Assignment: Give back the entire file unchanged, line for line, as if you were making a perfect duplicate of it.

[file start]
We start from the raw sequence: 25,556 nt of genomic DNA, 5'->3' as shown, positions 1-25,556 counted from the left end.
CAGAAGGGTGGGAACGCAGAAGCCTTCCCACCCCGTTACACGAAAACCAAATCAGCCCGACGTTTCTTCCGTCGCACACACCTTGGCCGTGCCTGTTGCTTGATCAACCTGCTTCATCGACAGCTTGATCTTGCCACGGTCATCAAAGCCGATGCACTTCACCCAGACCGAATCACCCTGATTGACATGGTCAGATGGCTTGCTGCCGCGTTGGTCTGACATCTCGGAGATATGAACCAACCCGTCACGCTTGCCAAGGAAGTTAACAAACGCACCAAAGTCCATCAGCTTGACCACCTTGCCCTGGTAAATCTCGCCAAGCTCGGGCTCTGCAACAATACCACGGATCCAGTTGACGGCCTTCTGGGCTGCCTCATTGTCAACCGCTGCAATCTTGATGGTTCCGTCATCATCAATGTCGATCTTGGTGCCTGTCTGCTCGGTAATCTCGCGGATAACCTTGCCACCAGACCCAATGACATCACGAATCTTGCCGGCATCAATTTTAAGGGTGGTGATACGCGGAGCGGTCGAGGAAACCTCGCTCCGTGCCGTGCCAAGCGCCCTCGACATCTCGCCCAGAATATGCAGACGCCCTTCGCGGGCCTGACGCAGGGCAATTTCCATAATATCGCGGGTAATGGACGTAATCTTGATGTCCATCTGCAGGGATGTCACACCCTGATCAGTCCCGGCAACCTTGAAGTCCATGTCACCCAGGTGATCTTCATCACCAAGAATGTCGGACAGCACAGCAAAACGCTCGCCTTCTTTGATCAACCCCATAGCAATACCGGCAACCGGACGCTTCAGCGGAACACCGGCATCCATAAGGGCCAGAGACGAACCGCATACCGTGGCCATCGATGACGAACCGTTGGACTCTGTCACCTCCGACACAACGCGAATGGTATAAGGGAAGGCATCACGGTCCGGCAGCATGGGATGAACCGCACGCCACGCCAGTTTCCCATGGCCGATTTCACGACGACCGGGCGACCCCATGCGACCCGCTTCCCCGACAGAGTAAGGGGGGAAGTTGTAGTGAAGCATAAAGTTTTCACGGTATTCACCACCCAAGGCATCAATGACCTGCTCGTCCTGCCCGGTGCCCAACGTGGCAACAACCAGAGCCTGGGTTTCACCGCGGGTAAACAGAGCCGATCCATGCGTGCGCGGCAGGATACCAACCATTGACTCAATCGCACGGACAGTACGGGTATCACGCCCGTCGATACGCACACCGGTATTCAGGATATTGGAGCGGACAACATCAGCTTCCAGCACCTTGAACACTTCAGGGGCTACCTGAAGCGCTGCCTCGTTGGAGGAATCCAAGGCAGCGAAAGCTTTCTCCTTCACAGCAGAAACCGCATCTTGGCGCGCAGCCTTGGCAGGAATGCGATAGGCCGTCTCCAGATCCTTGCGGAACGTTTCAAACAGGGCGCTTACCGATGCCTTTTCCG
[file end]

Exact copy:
We start from the raw sequence: 25,556 nt of genomic DNA, 5'->3' as shown, positions 1-25,556 counted from the left end.
CAGAAGGGTGGGAACGCAGAAGCCTTCCCACCCCGTTACACGAAAACCAAATCAGCCCGACGTTTCTTCCGTCGCACACACCTTGGCCGTGCCTGTTGCTTGATCAACCTGCTTCATCGACAGCTTGATCTTGCCACGGTCATCAAAGCCGATGCACTTCACCCAGACCGAATCACCCTGATTGACATGGTCAGATGGCTTGCTGCCGCGTTGGTCTGACATCTCGGAGATATGAACCAACCCGTCACGCTTGCCAAGGAAGTTAACAAACGCACCAAAGTCCATCAGCTTGACCACCTTGCCCTGGTAAATCTCGCCAAGCTCGGGCTCTGCAACAATACCACGGATCCAGTTGACGGCCTTCTGGGCTGCCTCATTGTCAACCGCTGCAATCTTGATGGTTCCGTCATCATCAATGTCGATCTTGGTGCCTGTCTGCTCGGTAATCTCGCGGATAACCTTGCCACCAGACCCAATGACATCACGAATCTTGCCGGCATCAATTTTAAGGGTGGTGATACGCGGAGCGGTCGAGGAAACCTCGCTCCGTGCCGTGCCAAGCGCCCTCGACATCTCGCCCAGAATATGCAGACGCCCTTCGCGGGCCTGACGCAGGGCAATTTCCATAATATCGCGGGTAATGGACGTAATCTTGATGTCCATCTGCAGGGATGTCACACCCTGATCAGTCCCGGCAACCTTGAAGTCCATGTCACCCAGGTGATCTTCATCACCAAGAATGTCGGACAGCACAGCAAAACGCTCGCCTTCTTTGATCAACCCCATAGCAATACCGGCAACCGGACGCTTCAGCGGAACACCGGCATCCATAAGGGCCAGAGACGAACCGCATACCGTGGCCATCGATGACGAACCGTTGGACTCTGTCACCTCCGACACAACGCGAATGGTATAAGGGAAGGCATCACGGTCCGGCAGCATGGGATGAACCGCACGCCACGCCAGTTTCCCATGGCCGATTTCACGACGACCGGGCGACCCCATGCGACCCGCTTCCCCGACAGAGTAAGGGGGGAAGTTGTAGTGAAGCATAAAGTTTTCACGGTATTCACCACCCAAGGCATCAATGACCTGCTCGTCCTGCCCGGTGCCCAACGTGGCAACAACCAGAGCCTGGGTTTCACCGCGGGTAAACAGAGCCGATCCATGCGTGCGCGGCAGGATACCAACCATTGACTCAATCGCACGGACAGTACGGGTATCACGCCCGTCGATACGCACACCGGTATTCAGGATATTGGAGCGGACAACATCAGCTTCCAGCACCTTGAACACTTCAGGGGCTACCTGAAGCGCTGCCTCGTTGGAGGAATCCAAGGCAGCGAAAGCTTTCTCCTTCACAGCAGAAACCGCATCTTGGCGCGCAGCCTTGGCAGGAATGCGATAGGCCGTCTCCAGATCCTTGCGGAACGTTTCAAACAGGGCGCTTACCGATGCCTTTTCCG